Saturday, December 16, 2006

Go Green, go plant your own 10 trees, and stop global warming

The numbers from Thursday night’s fierce storm have finally come in and they are staggering. Four people dead, 1 million without power, hurricane force winds that reached 69 mph at Sea-Tac (a record) and an unfathomable 113 mph in the Cascades.

Last night, finally in the warmth and comfort of my in-laws’ home, I sat down to watch the appropriately scheduled National Geographic special “Planet Earth”, the theme of which was the climate change that is pummeling our blue planet. I started thinking about global warming as more than a euphemism and more like reality. Can the recent natural disasters be attributed to climate change and should we be worried? If yes, then it affects us all. The American isolationist mentality has often blinded us from the truth; we don’t believe that we could be breathing pollution from the other side of the globe. But yes, research shows that up to 25% of the LA smog is pouring across the Pacific from Beijing. Growing acidity in the ocean waters – which affects everything from food supplies to epidemics to water supplies – is perhaps the most troubling issue.

Can we really ignore these telltale signs? From the Tsunami in 2004 to Katrina in 2005 to the Storms of Seattle 2006, climate change is affecting us all. Gosh, my wife reminds me of how obsessed I have been about making sure we were prepared for a disaster, and yet this sudden storm still got the best of us. I’m forced to write this Blog via my Blackberry, being forced out of our home due to lack of electricity. Still 500,000 people without power today in the Seattle metro area; who cares about real estate when you can’t warm yourself, feed your family, find light in the darkness. I can’t focus on mortgage rates after witnessing a storm with the power of an Atlantic hurricane, as deadly as a tornado on the Midwestern plains. And I thought we were safe in our beautiful Pacific inlet.

As the climate changes become more dramatic, the consequences pack much a bigger punch. The papers report a full 1 million people were without power by Friday morning. My own home used to feel like a fortress: a strong, well-built, turn-of-the-century structure atop the hill in Queen Anne, protected on either side by similar buildings. This hearty home has survived three major earthquakes in its lifetime, innumerable Pacific squalls, scores of hard winters. So how did the power stay out for so long and why do we find ourselves at the mercy of an increasingly more violent natural world?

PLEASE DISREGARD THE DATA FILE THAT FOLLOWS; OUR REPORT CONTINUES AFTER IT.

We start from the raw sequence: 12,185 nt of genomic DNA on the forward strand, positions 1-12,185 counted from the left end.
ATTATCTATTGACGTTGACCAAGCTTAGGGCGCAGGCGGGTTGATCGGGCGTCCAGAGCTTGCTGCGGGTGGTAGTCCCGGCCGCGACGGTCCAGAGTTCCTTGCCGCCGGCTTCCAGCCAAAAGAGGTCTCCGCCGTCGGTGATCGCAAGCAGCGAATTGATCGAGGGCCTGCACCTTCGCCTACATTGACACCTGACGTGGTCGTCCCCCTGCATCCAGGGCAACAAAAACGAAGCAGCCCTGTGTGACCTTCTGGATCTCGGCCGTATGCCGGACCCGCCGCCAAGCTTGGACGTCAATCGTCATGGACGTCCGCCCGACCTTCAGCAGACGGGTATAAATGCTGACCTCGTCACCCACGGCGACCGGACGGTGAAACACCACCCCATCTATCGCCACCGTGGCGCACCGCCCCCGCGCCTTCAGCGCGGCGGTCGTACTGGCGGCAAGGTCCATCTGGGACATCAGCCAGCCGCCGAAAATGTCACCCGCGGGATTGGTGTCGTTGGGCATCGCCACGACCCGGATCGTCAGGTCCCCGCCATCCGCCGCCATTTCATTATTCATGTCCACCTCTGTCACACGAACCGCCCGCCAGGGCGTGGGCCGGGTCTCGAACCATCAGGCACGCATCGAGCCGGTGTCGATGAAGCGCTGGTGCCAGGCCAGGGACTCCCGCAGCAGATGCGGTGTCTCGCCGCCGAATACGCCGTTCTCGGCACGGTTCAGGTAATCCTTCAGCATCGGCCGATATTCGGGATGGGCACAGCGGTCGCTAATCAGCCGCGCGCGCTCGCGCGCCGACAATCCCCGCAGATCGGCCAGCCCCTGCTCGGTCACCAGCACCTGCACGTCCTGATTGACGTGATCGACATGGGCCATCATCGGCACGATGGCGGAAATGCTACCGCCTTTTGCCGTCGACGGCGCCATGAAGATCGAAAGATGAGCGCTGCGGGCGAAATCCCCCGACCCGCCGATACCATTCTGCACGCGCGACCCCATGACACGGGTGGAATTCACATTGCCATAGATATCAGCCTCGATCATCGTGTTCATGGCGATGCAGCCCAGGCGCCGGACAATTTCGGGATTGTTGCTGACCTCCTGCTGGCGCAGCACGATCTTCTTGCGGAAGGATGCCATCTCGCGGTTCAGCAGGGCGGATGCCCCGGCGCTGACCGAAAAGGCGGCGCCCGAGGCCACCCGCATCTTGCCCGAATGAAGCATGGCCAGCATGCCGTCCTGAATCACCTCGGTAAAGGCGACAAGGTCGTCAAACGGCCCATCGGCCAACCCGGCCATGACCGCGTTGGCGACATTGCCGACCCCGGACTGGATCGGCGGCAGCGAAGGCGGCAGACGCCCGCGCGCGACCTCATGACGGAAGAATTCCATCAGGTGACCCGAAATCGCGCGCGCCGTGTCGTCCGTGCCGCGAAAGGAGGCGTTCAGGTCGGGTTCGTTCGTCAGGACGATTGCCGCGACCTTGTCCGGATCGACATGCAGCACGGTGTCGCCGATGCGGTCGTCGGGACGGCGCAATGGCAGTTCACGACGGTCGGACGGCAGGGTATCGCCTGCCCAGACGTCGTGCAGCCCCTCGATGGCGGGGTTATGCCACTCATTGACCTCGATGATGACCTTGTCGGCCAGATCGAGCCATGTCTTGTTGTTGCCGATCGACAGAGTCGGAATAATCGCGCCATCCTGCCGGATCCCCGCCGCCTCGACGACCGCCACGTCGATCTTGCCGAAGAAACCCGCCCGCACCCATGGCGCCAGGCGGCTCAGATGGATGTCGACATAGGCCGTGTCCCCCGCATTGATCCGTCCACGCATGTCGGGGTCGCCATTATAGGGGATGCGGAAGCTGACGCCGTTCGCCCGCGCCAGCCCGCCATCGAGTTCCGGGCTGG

I assure you that I don’t have the answers to all these questions. But to find answers, you must start by asking questions. Six leading scientists, including Stephen Hawkings, contributed their viewpoints to the National Geographic special. They convinced me something important is happening. I’ll finally rent the Al Gore movie tomorrow, hopefully viewing it in the comfort of my own home. Nothing against my in-laws’ residence in Federal Way, just that I miss the beautiful view of Queen Anne. You know the view I’m talking about: the famous shot of Seattle from on high, with the Space Needle in the foreground and the blue of Puget Sound stretching out to the horizon. To me, it’s the most beautiful view in the world. Funny how it’s the peaceful face of nature that brings me such joy and it’s the violent fury – no doubt brought on by ourselves – that destroys it.

So, being temporarily transported back into the medieval era, long before the Internet was our portal to everything, I began to wonder how we ever got along in the real estate business without our precious World Wide Web. How did agents sell? How did buyers buy homes? I asked my in-laws about their first home. I thought back to my own nervous first home buying experience. I remembered the stories relayed at my first brokerage office, the oldest Coldwell Banker branch in Seattle.

And then with great fortune – the direct result of having to unplug, disconnect, and remember how to live simply – I stumbled upon that most simple and powerful of media, a book. Published in 1996 – exactly ten years ago – the best-selling ‘how-to buy a house’ volume sat humbly on my father-in-law’s shelf. It was the silver lining in those angry Pacific clouds. I pondered how a massive windstorm – which I had cursed for taking me away from my work – actually brought me closer to the truth. It made me remember for a moment that wise old curmudgeon, Henry David Thoreau, and his plea to “Simplify, simplify, simplify.” I realize now that sometimes the keys to the future lie in the past. So tomorrow I begin again to tell the tale of technology, the Internet, and the real estate industry.

And I will start by opening a book.



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